• Wednesday, May 22, 2024
businessday logo


If a civil servant could resist Wike?

Political unrest in Nigeria’s oil capital stokes economic fears

Governor Siminalayi Fubara of Rivers State makes history as the only core civil servant who became the governor of the state, at least in this current democratic dispensation. Whereas his predecessors didn’t have the privilege of working in the public or civil service sectors, he traversed the state’s civil service sector, rising to the peak of his career as the accountant-general of the state before becoming the governor of the oil-rich state.

Granted that Governor Fubara should be grateful to the former Governor Nyesom Wike for picking him as his successor among the many interested aspirants to the throne, should the governor be hobbled and tied to the apron string of Nyesom Wike because he facilitated his emergence as the governor? Did Wike himself become governor without the assistance of anybody? Did he become a local government chairman, chief of staff, minister of the Federal Republic of Nigeria, and ultimately the governor on his own strength without any recommendation or political assistance from any quarter? If Wike’s predecessor, Rotimi Amaechi, had not engaged in the unnecessary bullish political fight against the Jonathans, particularly the former first lady, Patience Jonathan, would Wike have emerged as the governor in 2015?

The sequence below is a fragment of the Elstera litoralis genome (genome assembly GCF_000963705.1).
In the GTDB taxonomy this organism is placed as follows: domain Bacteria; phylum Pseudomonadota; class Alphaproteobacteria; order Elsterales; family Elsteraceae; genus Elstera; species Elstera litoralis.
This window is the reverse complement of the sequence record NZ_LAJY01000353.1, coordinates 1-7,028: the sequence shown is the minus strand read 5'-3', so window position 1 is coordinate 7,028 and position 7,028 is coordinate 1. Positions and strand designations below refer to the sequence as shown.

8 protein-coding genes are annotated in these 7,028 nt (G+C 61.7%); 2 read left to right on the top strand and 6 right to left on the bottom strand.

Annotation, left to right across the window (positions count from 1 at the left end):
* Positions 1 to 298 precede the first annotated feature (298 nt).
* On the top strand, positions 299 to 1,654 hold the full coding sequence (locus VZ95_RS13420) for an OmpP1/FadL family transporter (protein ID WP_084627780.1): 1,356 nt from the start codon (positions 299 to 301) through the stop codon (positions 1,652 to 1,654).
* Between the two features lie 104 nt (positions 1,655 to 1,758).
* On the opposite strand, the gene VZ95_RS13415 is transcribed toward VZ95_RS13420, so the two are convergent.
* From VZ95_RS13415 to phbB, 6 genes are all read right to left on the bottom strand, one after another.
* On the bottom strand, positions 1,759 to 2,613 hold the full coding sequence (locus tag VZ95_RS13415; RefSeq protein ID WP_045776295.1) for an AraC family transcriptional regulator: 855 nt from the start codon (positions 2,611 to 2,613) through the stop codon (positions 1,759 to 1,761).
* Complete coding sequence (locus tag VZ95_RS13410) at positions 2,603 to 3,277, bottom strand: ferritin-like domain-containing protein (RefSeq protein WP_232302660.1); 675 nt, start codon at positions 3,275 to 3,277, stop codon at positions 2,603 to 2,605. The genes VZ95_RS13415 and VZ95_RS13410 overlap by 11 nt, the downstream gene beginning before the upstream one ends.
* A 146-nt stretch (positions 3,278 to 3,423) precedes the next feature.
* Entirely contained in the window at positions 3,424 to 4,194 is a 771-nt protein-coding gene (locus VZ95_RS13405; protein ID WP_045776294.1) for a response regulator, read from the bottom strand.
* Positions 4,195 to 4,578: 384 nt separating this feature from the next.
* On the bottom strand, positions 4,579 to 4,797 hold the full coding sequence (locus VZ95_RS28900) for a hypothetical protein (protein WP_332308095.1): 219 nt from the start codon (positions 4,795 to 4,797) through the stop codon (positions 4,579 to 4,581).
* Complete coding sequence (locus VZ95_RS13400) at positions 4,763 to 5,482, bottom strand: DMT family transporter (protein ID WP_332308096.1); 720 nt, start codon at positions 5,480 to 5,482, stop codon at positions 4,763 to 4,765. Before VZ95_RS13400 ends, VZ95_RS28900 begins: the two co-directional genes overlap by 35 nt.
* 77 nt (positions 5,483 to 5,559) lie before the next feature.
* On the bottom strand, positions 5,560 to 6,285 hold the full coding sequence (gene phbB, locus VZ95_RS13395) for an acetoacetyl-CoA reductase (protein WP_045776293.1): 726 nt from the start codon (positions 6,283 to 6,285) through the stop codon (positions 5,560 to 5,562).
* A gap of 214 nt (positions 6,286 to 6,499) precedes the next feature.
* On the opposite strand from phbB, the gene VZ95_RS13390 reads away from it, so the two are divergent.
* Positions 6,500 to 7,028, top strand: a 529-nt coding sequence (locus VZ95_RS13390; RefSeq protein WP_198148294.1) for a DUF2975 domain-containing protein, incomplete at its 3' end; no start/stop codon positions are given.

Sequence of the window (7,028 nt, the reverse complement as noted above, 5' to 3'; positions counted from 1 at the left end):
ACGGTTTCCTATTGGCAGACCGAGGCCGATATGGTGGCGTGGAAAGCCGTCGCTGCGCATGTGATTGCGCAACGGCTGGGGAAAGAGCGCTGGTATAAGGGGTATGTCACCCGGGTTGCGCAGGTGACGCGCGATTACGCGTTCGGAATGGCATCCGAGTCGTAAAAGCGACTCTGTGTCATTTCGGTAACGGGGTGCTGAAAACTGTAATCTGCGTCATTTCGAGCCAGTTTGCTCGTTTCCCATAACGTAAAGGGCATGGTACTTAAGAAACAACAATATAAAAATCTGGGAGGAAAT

All of Governor Fubara’s predecessors, including Wike himself, had the free hand to govern the state. Nobody was their godfather or dictating to them. Why should Fubara be an exception? Why should the state’s House of Assembly members lend themselves to the unfair determination to frustrate and emasculate the governor? Are they modern-day slaves without a mind of their own?

Wike is gearing up and threatening to either remove Governor Fubara in the 2027 general election or even before then through impeachment. Who in Rivers State does he think would be totally subservient to him as governor? Was Wike not in this country when the then Governor of Kwara State, Bukola Saraki, fiercely quarrelled with his own biological father, the late Olusola Saraki? If a father and his son, who was the governor, could disagree politically, how much more could another person?

Wike’s son may not be of age to become governor in 2027, so who will Wike choose to replace Governor Fubara? Will he choose another civil servant from his array of political associates? What’s the guarantee that another person won’t be worse than Fubara in terms of his resistance to Wike’s enslavement? If a civil servant like Fubara could resist Wike, would a core politician like the governor tolerate his domineering attitude for one day? Wike should allow Fubara to breathe. He’s not the only former governor to impose his preferred successor. Almost all former governors did that, but the noise from Rivers State is the loudest owing to Wike’s style of politics.

IFEANYI MADUAKO writes from Owerri via [email protected]